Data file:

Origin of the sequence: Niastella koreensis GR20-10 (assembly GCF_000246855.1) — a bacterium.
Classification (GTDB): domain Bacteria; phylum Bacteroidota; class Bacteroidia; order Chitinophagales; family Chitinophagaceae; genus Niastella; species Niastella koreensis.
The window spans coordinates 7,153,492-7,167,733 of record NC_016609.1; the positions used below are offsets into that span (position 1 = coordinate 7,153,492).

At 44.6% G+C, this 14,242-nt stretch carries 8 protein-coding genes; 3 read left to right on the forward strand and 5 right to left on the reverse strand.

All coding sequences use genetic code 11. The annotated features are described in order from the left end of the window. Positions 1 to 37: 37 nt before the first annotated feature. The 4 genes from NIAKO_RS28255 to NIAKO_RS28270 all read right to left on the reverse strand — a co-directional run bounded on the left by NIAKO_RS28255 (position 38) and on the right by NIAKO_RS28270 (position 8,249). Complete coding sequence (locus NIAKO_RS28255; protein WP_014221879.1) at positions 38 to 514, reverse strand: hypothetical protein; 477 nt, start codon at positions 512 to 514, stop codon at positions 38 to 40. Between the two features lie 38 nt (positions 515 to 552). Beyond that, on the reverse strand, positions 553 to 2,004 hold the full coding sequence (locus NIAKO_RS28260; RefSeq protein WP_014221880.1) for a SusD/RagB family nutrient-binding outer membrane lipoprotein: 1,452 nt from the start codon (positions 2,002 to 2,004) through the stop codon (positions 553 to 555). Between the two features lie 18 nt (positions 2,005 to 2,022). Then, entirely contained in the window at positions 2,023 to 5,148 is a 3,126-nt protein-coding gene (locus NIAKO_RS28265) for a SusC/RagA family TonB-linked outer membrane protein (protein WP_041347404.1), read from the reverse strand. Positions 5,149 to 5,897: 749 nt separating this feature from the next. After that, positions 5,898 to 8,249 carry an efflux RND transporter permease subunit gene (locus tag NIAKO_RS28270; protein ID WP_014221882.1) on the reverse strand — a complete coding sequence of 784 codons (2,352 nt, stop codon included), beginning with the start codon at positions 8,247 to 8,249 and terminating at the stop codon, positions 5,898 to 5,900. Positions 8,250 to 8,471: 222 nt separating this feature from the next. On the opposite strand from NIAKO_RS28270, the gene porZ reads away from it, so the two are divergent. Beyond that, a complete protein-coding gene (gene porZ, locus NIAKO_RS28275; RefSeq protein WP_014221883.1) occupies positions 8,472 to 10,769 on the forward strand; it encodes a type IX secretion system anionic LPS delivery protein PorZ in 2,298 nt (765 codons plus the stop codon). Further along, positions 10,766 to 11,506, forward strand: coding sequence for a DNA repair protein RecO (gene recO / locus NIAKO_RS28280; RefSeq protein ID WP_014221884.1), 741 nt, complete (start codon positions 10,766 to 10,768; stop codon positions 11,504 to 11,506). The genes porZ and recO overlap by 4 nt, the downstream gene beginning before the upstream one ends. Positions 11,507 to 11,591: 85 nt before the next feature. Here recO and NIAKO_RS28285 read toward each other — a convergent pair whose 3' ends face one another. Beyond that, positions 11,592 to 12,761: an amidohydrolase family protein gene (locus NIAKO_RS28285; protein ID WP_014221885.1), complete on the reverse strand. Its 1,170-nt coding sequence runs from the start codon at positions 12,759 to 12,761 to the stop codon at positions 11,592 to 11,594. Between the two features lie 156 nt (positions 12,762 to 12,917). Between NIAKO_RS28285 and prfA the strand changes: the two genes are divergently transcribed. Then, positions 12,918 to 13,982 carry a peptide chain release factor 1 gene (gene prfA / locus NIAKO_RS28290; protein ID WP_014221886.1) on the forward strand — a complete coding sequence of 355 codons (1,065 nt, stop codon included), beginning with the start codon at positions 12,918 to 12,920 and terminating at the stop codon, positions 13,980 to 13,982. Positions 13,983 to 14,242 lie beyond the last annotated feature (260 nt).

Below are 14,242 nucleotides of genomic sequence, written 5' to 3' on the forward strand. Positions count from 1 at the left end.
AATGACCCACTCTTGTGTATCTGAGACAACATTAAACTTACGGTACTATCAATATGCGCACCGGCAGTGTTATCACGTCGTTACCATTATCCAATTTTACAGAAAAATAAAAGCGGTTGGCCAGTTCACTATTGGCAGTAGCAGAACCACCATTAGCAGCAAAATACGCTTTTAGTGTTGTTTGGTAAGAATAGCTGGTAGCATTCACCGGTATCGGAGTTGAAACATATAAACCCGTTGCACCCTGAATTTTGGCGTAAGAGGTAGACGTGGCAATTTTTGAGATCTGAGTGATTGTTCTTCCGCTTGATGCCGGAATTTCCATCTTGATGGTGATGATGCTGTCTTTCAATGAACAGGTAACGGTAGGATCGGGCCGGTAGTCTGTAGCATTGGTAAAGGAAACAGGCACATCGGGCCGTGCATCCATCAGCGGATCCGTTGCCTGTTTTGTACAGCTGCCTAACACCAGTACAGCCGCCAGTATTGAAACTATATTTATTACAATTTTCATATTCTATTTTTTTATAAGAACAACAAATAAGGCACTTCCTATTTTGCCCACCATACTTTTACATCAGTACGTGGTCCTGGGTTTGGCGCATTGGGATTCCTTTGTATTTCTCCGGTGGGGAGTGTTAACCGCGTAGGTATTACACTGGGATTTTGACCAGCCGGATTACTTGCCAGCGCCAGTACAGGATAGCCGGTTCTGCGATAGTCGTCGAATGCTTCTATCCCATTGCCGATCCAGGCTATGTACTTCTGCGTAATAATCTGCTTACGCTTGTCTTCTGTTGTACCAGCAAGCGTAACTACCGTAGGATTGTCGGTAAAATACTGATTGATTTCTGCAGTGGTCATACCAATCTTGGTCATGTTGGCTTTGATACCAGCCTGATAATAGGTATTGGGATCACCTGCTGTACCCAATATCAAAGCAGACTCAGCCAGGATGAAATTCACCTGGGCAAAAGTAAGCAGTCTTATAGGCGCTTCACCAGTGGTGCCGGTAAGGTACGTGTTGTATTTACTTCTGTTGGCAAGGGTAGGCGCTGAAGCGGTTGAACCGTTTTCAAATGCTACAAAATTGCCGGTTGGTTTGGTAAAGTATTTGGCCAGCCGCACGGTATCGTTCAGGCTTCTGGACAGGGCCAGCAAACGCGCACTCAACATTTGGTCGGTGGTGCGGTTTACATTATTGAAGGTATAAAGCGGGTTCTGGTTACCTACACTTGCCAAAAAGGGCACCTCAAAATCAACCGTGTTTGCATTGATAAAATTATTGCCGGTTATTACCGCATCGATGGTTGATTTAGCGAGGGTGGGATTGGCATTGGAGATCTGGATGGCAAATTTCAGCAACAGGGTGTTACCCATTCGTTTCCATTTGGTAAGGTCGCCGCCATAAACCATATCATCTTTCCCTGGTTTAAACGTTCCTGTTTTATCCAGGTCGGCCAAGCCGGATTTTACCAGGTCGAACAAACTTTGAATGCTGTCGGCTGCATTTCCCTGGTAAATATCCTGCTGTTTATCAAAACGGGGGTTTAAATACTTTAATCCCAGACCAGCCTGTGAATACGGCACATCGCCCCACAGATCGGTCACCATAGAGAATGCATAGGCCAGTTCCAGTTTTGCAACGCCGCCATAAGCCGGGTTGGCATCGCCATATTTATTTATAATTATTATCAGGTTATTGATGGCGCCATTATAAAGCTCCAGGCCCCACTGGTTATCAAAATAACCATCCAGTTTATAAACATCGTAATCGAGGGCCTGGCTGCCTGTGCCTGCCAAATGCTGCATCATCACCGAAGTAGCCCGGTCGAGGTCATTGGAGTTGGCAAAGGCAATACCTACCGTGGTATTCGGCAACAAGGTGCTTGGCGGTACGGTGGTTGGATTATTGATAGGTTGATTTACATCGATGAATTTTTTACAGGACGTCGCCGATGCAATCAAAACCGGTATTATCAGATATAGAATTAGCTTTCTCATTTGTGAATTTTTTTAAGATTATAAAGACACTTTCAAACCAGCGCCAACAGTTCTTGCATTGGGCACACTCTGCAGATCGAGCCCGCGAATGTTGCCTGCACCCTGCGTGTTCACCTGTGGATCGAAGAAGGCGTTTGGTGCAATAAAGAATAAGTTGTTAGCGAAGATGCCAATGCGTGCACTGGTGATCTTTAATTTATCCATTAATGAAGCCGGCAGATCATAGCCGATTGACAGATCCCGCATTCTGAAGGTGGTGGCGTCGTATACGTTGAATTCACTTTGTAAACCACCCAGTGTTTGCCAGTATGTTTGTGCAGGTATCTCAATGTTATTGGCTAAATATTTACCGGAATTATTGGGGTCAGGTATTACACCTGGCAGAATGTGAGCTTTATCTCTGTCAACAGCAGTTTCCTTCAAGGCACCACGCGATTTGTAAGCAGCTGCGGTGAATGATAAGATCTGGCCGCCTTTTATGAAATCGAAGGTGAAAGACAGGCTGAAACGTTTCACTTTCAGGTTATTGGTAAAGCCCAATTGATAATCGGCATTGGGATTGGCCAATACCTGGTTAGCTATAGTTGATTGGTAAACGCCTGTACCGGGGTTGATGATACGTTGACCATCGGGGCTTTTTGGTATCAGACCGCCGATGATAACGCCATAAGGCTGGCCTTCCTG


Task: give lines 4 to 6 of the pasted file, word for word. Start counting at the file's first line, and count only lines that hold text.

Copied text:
At 44.6% G+C, this 14,242-nt stretch carries 8 protein-coding genes; 3 read left to right on the forward strand and 5 right to left on the reverse strand.

All coding sequences use genetic code 11. The annotated features are described in order from the left end of the window. Positions 1 to 37: 37 nt before the first annotated feature. The 4 genes from NIAKO_RS28255 to NIAKO_RS28270 all read right to left on the reverse strand — a co-directional run bounded on the left by NIAKO_RS28255 (position 38) and on the right by NIAKO_RS28270 (position 8,249). Complete coding sequence (locus NIAKO_RS28255; protein WP_014221879.1) at positions 38 to 514, reverse strand: hypothetical protein; 477 nt, start codon at positions 512 to 514, stop codon at positions 38 to 40. Between the two features lie 38 nt (positions 515 to 552). Beyond that, on the reverse strand, positions 553 to 2,004 hold the full coding sequence (locus NIAKO_RS28260; RefSeq protein WP_014221880.1) for a SusD/RagB family nutrient-binding outer membrane lipoprotein: 1,452 nt from the start codon (positions 2,002 to 2,004) through the stop codon (positions 553 to 555). Between the two features lie 18 nt (positions 2,005 to 2,022). Then, entirely contained in the window at positions 2,023 to 5,148 is a 3,126-nt protein-coding gene (locus NIAKO_RS28265) for a SusC/RagA family TonB-linked outer membrane protein (protein WP_041347404.1), read from the reverse strand. Positions 5,149 to 5,897: 749 nt separating this feature from the next. After that, positions 5,898 to 8,249 carry an efflux RND transporter permease subunit gene (locus tag NIAKO_RS28270; protein ID WP_014221882.1) on the reverse strand — a complete coding sequence of 784 codons (2,352 nt, stop codon included), beginning with the start codon at positions 8,247 to 8,249 and terminating at the stop codon, positions 5,898 to 5,900. Positions 8,250 to 8,471: 222 nt separating this feature from the next. On the opposite strand from NIAKO_RS28270, the gene porZ reads away from it, so the two are divergent. Beyond that, a complete protein-coding gene (gene porZ, locus NIAKO_RS28275; RefSeq protein WP_014221883.1) occupies positions 8,472 to 10,769 on the forward strand; it encodes a type IX secretion system anionic LPS delivery protein PorZ in 2,298 nt (765 codons plus the stop codon). Further along, positions 10,766 to 11,506, forward strand: coding sequence for a DNA repair protein RecO (gene recO / locus NIAKO_RS28280; RefSeq protein ID WP_014221884.1), 741 nt, complete (start codon positions 10,766 to 10,768; stop codon positions 11,504 to 11,506). The genes porZ and recO overlap by 4 nt, the downstream gene beginning before the upstream one ends. Positions 11,507 to 11,591: 85 nt before the next feature. Here recO and NIAKO_RS28285 read toward each other — a convergent pair whose 3' ends face one another. Beyond that, positions 11,592 to 12,761: an amidohydrolase family protein gene (locus NIAKO_RS28285; protein ID WP_014221885.1), complete on the reverse strand. Its 1,170-nt coding sequence runs from the start codon at positions 12,759 to 12,761 to the stop codon at positions 11,592 to 11,594. Between the two features lie 156 nt (positions 12,762 to 12,917). Between NIAKO_RS28285 and prfA the strand changes: the two genes are divergently transcribed. Then, positions 12,918 to 13,982 carry a peptide chain release factor 1 gene (gene prfA / locus NIAKO_RS28290; protein ID WP_014221886.1) on the forward strand — a complete coding sequence of 355 codons (1,065 nt, stop codon included), beginning with the start codon at positions 12,918 to 12,920 and terminating at the stop codon, positions 13,980 to 13,982. Positions 13,983 to 14,242 lie beyond the last annotated feature (260 nt).

Below are 14,242 nucleotides of genomic sequence, written 5' to 3' on the forward strand. Positions count from 1 at the left end.